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Quick Tip: How to Use Android's Assist API

Difficulty:BeginnerLength:ShortLanguages:

Android users today no longer have to open a browser and perform a search to learn about things they stumble upon while using an app. They can instead use an assistant. If you own a device that runs Android 6.0 or higher, you might already be familiar with its default assistant, which was initially called Google Now on Tap. Lately, its name has been changed to screen search.

Assistants, although context-sensitive, are usually not very accurate. To improve accuracy, app developers must use the Assist API. In this quick tip, I'll introduce the basics of the API, and I'll help you get started with creating your very own custom assistant.

1. Enabling the Default Assistant

If you've never used the assistant on your device or emulator, it's probably not enabled yet. To enable it, press and hold the home button. In the dialog that pops up, press the Yes, I'm in button.

Enabling Google screen search

You'll now be able to access the default assistant from any app by simply long-pressing the home button. It's worth noting that the default assistant is a part of the Google app, and works best only after you've signed in to your Google account.

2. Sending Information to the Assistant

The default assistant is very powerful. It can automatically provide context-sensitive information based on the current contents of the screen. It does so by analyzing the view hierarchy of the active activity.

To see it in action, create a new activity in your Android Studio project and add the following TextView widget, which has the name of a popular novel, to its layout:

If you run your app now and long-press the home button, the default assistant will display cards that are somewhat related to the contents of the TextView widget.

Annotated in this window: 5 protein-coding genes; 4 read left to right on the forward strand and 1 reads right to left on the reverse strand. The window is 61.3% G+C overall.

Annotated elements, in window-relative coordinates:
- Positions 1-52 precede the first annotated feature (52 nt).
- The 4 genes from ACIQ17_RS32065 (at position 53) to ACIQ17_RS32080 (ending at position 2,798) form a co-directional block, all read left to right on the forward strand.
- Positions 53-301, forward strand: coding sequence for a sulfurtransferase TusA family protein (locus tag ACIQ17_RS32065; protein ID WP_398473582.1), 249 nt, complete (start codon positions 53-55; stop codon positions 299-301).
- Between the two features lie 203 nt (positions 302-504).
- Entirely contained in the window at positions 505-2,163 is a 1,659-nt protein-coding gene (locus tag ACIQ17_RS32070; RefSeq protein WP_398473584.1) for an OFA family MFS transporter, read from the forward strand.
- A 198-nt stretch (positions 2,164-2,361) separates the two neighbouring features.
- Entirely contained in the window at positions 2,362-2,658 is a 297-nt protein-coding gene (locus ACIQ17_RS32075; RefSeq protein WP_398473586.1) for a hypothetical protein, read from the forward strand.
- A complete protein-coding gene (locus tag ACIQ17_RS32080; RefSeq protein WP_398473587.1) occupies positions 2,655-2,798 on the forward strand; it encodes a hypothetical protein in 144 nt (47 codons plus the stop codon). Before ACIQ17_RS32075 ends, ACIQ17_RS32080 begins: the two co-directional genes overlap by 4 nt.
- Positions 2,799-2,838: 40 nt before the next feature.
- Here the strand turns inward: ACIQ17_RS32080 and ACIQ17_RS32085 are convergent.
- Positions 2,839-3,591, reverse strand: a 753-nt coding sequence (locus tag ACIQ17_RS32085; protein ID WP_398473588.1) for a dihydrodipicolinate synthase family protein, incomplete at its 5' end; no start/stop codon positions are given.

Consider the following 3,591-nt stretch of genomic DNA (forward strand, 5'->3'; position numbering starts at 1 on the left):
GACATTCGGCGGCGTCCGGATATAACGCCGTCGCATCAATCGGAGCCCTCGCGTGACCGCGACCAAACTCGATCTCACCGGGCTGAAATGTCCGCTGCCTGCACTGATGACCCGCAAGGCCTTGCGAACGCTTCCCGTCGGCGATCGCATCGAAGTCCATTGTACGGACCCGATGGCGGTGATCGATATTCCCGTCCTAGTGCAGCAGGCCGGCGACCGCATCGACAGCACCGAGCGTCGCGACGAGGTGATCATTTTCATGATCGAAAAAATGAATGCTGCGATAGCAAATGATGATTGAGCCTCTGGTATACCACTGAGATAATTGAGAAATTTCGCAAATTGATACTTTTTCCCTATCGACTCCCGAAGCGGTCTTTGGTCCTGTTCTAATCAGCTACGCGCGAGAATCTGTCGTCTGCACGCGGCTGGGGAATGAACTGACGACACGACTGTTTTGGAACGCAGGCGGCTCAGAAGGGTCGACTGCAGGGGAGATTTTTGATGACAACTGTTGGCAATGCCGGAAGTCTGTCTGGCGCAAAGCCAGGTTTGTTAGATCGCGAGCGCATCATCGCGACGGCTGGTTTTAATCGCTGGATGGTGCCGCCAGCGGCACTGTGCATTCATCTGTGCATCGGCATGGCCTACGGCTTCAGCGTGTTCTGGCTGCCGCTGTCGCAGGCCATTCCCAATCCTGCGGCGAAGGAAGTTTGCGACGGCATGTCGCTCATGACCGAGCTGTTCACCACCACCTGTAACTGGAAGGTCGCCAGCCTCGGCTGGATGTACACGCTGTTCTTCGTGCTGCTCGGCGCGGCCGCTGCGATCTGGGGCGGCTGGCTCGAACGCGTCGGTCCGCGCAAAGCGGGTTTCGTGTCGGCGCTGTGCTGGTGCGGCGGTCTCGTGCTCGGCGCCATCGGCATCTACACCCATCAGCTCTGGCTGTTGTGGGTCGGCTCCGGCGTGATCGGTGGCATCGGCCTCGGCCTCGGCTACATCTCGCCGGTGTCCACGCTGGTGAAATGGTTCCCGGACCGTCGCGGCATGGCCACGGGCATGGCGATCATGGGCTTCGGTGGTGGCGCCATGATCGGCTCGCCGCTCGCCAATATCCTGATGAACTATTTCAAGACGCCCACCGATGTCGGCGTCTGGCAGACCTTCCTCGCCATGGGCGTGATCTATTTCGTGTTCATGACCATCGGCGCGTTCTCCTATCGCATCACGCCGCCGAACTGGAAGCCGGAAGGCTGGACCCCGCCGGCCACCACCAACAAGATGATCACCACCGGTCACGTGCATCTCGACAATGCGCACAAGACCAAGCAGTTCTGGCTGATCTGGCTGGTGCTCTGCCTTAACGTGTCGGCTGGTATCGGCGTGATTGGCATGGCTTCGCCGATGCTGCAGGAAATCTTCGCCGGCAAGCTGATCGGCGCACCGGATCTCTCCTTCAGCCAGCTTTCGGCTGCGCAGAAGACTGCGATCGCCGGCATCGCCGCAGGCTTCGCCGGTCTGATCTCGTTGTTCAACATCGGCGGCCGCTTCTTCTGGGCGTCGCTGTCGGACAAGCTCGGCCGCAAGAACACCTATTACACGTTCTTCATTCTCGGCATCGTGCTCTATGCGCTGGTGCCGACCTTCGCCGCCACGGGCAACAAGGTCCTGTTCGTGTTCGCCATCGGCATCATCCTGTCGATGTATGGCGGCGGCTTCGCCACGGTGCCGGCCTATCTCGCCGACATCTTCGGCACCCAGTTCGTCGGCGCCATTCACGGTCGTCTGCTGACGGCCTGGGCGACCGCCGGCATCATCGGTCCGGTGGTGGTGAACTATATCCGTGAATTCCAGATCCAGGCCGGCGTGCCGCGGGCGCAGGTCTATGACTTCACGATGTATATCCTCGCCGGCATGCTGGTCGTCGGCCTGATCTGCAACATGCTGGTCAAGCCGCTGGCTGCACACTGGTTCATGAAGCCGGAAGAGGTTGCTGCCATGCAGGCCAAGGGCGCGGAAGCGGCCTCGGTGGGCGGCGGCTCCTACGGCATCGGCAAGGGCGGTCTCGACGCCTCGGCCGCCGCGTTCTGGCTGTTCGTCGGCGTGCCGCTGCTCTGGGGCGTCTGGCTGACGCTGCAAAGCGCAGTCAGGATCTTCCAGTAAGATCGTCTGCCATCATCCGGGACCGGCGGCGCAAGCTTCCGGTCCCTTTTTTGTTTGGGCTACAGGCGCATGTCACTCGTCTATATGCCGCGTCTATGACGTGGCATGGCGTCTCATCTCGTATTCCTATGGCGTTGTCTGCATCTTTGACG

Cards displayed by the assistant

By sending additional information to the assistant, you can improve its accuracy. To do so, you must first override the onProvideAssistContent() method of your Activity class.

You can now use the AssistContent object to send information to the assistant. For example, if you want the assistant to display a card that lets the user read about the novel on Goodreads, you can use the setWebUri() method.

Here's what the new card looks like:

Card for Goodreads

The Assist API also lets you pass structured data to the assistant using the setStructuredData() method, which expects a JSON-LD string. The easiest way to generate the JSON-LD string is to use the JSONObject class and its put() method.

The following sample code shows you how to generate and send structured data about the novel:

If you choose to hand-code your JSON-LD string, I suggest you make sure that it is valid using Google's Structured Data Testing Tool.

Validating JSON-LD with Structured Data Testing Tool

3. Creating a Custom Assistant

If you are not satisfied with the way the Google app's assistant handles your data, you should consider creating your own assistant. Doing so doesn't take much effort.